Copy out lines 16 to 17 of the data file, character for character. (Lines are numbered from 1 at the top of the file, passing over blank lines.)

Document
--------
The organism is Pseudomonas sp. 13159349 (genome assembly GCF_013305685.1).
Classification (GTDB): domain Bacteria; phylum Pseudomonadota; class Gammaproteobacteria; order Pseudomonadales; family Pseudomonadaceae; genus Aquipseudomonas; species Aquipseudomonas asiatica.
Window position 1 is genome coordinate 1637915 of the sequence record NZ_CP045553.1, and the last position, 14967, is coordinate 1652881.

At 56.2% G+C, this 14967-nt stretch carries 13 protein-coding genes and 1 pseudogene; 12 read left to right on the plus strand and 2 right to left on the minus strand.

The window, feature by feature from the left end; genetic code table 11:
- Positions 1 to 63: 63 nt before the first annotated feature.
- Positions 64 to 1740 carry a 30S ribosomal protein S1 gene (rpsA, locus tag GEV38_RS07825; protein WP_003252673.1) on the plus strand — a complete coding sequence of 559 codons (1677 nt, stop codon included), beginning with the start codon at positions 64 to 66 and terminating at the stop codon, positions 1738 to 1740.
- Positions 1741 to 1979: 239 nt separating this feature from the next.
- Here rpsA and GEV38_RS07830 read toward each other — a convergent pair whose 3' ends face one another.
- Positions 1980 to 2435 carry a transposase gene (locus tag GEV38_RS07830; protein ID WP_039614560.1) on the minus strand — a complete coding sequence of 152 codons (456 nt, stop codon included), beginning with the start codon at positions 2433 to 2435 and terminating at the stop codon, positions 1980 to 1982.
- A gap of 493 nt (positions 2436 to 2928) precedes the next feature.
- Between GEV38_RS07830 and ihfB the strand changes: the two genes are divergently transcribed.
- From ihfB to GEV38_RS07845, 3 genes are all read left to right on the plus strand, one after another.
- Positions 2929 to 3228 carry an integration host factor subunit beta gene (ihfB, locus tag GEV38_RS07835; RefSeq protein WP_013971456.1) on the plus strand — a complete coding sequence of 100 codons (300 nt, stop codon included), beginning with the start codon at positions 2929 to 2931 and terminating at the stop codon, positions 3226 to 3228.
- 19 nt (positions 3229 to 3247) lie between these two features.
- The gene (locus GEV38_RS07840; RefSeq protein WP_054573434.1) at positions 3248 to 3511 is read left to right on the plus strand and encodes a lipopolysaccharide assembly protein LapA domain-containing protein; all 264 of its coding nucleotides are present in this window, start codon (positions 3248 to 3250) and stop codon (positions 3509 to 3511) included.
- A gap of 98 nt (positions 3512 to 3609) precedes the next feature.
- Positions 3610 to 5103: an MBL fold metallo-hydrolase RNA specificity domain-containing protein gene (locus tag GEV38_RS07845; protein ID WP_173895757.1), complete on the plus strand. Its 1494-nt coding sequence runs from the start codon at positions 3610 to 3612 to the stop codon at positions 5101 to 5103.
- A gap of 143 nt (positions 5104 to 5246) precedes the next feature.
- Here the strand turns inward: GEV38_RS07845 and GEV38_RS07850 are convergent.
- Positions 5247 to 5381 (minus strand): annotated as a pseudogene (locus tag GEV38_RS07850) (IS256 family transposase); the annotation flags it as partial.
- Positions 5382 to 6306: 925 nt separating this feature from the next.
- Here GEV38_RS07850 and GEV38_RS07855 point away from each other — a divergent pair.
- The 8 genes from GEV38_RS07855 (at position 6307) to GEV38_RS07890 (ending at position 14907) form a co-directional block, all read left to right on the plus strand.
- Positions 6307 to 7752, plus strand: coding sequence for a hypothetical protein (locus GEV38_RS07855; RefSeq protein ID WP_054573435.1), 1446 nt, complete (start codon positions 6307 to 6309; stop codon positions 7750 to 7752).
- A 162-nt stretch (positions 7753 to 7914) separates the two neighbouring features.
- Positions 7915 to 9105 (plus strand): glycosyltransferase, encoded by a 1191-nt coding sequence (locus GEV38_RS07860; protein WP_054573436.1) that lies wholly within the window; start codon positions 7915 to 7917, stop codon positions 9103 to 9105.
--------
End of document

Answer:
- The gene (locus GEV38_RS07840; RefSeq protein WP_054573434.1) at positions 3248 to 3511 is read left to right on the plus strand and encodes a lipopolysaccharide assembly protein LapA domain-containing protein; all 264 of its coding nucleotides are present in this window, start codon (positions 3248 to 3250) and stop codon (positions 3509 to 3511) included.
- A gap of 98 nt (positions 3512 to 3609) precedes the next feature.